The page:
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Imaginary Exponents and Euler's Equation

What does it mean to have an imaginary exponent? There is only one sensible way to define this. It was discovered in 1748 by the famous Swiss mathematician Leonhard Euler, who gave the following equation:

exi = cos(x) + sin(x) i

where x is any real number. This is called "Euler's Equation." Here x is the measure of an angle in radians, i is the square root of -1, and e is the base of natural logarithms. An equivalent equation had been discovered by Roger Cotes before 1722, and a related formula by Abraham DeMoivre in 1722.

Here are two different proofs of Euler's Equation.

  1. Infinite series: There are infinite series expansions for each of the functions ez, cos(z), and sin(z), found from Maclaurin's Series, as follows:

    ez = 1 + z + z2/2! + z3/3! + z4/4! + z5/5! + z6/6! + ... ,
    cos(z) = 1 - z2/2! + z4/4! - z6/6! + z8/8! - z10/10! + ... ,
    sin(z) = z - z3/3! + z5/5! - z7/7! + z9/9! - z11/11! + ... .

    All three series are valid for all real numbers. We want to accept the first one as valid for all complex numbers z. Then substitute z = xi, expand, use the facts that i2 = -1, i3 = -i, i4 = 1, and so on, and collect real and imaginary parts. You'll see that the real part of exi is just the series for cos(x), and the imaginary part is just the series for sin(x).

  2. Calculus: Start with

    z = cos(x) + sin(x) i

    and notice that when x = 0, z = 1. Then differentiate,

    dz/dx = -sin(x) + cos(x) i
    dz/dx = sin(x) i2 + cos(x) i
    dz/dx = [cos(x) + sin(x) i]i
    dz/dx = zi
    (1/z)dz/dx = i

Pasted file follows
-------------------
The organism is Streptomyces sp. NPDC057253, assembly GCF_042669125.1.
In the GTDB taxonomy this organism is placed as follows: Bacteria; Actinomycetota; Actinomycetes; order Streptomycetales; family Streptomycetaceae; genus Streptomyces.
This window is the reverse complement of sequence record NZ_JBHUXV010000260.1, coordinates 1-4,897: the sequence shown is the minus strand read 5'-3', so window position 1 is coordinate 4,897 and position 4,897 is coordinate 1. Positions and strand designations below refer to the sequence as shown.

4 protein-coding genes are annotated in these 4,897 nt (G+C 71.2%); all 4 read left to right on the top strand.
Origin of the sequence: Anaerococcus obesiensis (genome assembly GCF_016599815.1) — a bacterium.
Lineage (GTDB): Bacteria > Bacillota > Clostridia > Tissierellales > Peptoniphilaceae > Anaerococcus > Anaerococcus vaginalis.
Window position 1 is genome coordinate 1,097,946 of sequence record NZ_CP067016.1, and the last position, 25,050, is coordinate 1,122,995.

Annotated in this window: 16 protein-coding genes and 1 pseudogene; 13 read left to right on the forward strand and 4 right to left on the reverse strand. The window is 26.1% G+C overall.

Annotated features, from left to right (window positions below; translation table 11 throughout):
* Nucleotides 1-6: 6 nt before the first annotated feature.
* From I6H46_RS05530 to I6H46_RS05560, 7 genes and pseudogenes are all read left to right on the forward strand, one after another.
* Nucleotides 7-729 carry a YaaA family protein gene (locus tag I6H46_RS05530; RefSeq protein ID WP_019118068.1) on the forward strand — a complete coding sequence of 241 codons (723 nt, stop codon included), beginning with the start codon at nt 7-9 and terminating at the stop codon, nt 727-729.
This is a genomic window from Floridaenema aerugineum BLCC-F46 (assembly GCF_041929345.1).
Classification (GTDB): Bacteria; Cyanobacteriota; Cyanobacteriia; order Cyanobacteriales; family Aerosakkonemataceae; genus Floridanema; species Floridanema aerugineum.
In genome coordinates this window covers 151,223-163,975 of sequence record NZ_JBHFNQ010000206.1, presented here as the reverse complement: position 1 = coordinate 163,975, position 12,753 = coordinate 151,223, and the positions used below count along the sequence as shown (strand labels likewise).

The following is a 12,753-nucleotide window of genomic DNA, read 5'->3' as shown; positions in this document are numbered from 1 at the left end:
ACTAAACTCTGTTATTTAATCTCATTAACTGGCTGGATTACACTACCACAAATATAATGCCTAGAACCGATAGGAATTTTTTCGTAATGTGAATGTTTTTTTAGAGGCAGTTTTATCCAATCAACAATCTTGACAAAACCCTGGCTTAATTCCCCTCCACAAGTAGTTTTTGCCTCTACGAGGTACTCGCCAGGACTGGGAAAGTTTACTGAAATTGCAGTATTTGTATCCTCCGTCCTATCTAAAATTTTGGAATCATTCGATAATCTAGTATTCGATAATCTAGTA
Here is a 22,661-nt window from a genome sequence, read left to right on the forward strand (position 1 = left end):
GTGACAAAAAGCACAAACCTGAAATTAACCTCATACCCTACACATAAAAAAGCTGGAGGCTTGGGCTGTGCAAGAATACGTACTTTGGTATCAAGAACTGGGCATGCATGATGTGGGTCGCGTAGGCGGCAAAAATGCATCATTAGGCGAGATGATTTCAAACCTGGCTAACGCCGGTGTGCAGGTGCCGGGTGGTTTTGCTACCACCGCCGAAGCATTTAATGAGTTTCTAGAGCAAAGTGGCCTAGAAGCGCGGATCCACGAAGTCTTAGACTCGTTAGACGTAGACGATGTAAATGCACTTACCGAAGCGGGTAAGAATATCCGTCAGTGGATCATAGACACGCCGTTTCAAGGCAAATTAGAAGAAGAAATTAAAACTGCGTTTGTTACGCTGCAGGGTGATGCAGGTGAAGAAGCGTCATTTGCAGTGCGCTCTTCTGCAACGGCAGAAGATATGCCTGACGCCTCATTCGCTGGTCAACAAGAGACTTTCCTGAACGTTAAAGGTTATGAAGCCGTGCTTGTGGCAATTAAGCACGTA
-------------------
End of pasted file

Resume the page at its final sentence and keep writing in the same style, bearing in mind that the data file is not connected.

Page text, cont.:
ln(z) = xi + C

    for some constant C, by indefinite integration. Now use the fact that when x = 0, z = 1, to conclude that C = 0. Thus

    ln(z) = xi
    z = exi
    exi = cos(x) + sin(x) i



A consequence

A consequence of Euler's Equation is that

e i = -1
e i + 1 = 0

This remarkable equation involves the five most important constants in all of mathematics: 0, 1, i, pi (), and e. The proof is to substitute x = into Euler's Equation above.



An application

It is often useful to write a complex number as an exponential. This is always possible in the following way. Suppose z = a + bi, and z is not zero. Then

|z| = sqrt(a2+b2)

z/|z| is then a complex number whose absolute value is 1. Then there is some t such that

cos(t) = a/sqrt(a2+b2)
sin(t) = b/sqrt(a2+b2)
tan(t) = b/a,
t = arctan(b/a)

You can always choose t in the range 0 <= t < 2 to satisfy these conditions. There are two t values in this range with tangent b/a, which differ by . Pick t > if and only if b < 0. Pick t = if and only if b = 0 and a < 0. Then

z = sqrt(a2+b2)[a/sqrt(a2+b2) + bi/sqrt(a2+b2)]
   = sqrt(a2+b2)[cos(t) + sin(t) i]
   = |z|eti
   = eln|z|+ti

NOTE: The value of t is not unique. You can add any integer multiple of 2 to the above value, and get another that works just as well. This has the unexpected consequence that when we evaluate complex numbers raised to complex powers, such as ii, the result is not a single complex number, but an infinite set of them.



- Robert L. Ward, for the Math Forum

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